Get to Know Echo State Park

Situated at 5,560 feet above sea level, just north of Park City, lies Echo State Park. Watersports are king here, and whether you kayak, paddleboard, or boat, it’s a perfect place to get out on the water.

Written By Matcha

Echo State Park   |  CMK Photography

Nestled in the Wasatch Range near the old mining town of Coalville lies Echo State Park. It’s just a 45-minute drive from Salt Lake City and even closer to Ogden, making it a great spot for an afternoon of kayaking on sparkling waters.

My friend and I arrived at its sandy shores after the easy drive from SLC. Our plan was to enjoy an afternoon of kayaking on its serene, glasslike waters, but we were dismayed to see a locked entrance gate when we initially arrived. Not ready to give up, we investigated and learned (thankfully) that walk-ins are welcome even when motorized boating access is closed.

Parking on the water side of Echo Dam Road, we unloaded our kayak and carried it down a well-worn path to a sandy spot along the shore. A few families and groups were picnicking along the beach, but we mostly had the place to ourselves.

Tall trees stood in the shallow water near the shore, providing the perfect spot to hang a hammock, and as soon as the sun streamed through the clouds, we took our cue to launch. Our paddles sliced through the glassy water as we kayaked northward toward the dam. We paddled until our arms were sore, but never saw another craft, and had the colorful cliff views and wide open waters all to ourselves.

If you visit on a day when there are more motorized boats, you’ll have no trouble finding peace and solitude on this vast body of water, which covers 1,450 acres. If you visit in the evening just before sunset, it’s also especially peaceful.

Echo Reservoir has long been popular with boaters, water skiers, anglers and campers.

Photo: CMK Photography

Becoming a State Park

A byproduct of a Great Depression-era earthen dam, the reservoir has long been popular with boaters, water skiers, anglers and campers.

Situated in the town of Coalville at 5,560 feet above sea level, just north of Park City, the reservoir dam has been owned by the Bureau of Reclamation since its construction in 1931. But, private entities have managed the dam and concession area for many years. That all changed in November 2017 when the Bureau of Reclamation approached Utah State Parks about assuming management. A deal was soon inked and a resolution passed to make Echo Utah’s newest state park in the spring of 2018.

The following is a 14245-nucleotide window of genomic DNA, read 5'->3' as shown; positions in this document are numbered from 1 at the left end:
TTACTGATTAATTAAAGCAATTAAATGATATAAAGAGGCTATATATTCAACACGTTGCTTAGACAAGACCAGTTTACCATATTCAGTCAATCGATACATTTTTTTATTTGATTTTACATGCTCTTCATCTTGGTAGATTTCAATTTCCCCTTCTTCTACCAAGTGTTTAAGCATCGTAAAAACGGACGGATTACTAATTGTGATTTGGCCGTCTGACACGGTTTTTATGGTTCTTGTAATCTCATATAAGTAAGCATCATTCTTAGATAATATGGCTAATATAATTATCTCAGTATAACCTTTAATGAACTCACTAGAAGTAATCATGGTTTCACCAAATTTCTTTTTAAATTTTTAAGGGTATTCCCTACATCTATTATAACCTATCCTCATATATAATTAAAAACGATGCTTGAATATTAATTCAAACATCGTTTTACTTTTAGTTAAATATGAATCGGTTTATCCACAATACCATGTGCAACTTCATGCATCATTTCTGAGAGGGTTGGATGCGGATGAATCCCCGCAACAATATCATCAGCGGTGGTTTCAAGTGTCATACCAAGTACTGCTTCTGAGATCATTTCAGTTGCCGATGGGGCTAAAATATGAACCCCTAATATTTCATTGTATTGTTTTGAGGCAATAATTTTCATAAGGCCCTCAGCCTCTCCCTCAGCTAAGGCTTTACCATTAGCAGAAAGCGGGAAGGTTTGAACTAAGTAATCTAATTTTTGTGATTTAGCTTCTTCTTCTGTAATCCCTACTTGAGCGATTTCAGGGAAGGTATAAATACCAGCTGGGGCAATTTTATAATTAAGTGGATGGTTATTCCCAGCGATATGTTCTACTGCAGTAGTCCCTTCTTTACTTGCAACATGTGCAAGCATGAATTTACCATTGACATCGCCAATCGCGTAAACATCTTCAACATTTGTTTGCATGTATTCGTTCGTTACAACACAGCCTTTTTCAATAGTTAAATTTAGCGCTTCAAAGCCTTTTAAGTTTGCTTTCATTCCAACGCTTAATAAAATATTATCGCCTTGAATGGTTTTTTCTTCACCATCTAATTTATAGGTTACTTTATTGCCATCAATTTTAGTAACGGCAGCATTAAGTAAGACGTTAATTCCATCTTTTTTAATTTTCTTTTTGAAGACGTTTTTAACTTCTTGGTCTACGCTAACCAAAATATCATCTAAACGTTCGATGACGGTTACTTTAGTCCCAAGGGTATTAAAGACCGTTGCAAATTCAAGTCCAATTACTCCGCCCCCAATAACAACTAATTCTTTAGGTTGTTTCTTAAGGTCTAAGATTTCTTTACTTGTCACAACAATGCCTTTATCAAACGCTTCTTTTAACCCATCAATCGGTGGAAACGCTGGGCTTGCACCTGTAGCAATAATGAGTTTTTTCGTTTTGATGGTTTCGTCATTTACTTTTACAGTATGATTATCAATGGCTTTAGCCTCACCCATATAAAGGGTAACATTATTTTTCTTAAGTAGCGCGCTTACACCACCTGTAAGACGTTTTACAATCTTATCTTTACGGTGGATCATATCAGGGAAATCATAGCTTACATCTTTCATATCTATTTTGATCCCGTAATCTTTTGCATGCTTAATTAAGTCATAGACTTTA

Boater Benefits

For boaters, Echo State Park adds an additional option and an alternative destination from popular Jordanelle and Rockport reservoirs. The reservoir hugs Interstate 80, making it easily accessible, and you can drive to the reservoir almost as quickly as you can drive to Rockport. Plus, the park has a tree-filled, grassy marina that’s a pleasant place to launch and lounge on the shoreline. You’ll also find a boat ramp, primitive camping and restrooms.

How to Explore by Kayak and Paddleboard

While boat rentals are possible in the future, this reservoir is currently B.Y.O.Boat, and there are numerous access points that require just a bit of effort to get on the water. Carry your kayak or stand-up paddleboard in from the road, or use the accessible boat launch come summer. Stick closer to the shore on busy days to avoid big wakes. Make it an overnight trip and camp at sites along the lake’s south side where shady trees, fire pits and nearby toilets provide all the amenities you need.

Go Fishing

Anglers venture to Echo for stocked rainbow and brown trout in the deeper waters, along with walleye and smallmouth bass. The best fishing months are May and June, but winter draws ice fishermen who love Echo’s thick, stable ice.

Ride or Run the Historic Union Pacific Rail Trail

Looking for a unique way to reach Echo State Park? Start in Park City and follow the non-motorized trail built along an old mining railroad line 28 miles to Echo Reservoir. Bike, run, walk or ride your horse out there, passing the towns of Wanship and Coalville, historic sites and traveling through epic mountain scenery along the way.

Entry Fee & Camping Reservations

A day-use entry fee is required, purchase in-person or online. The Annual Utah State Park Pass is accepted for park entry. Advance camping reservations are recommended.

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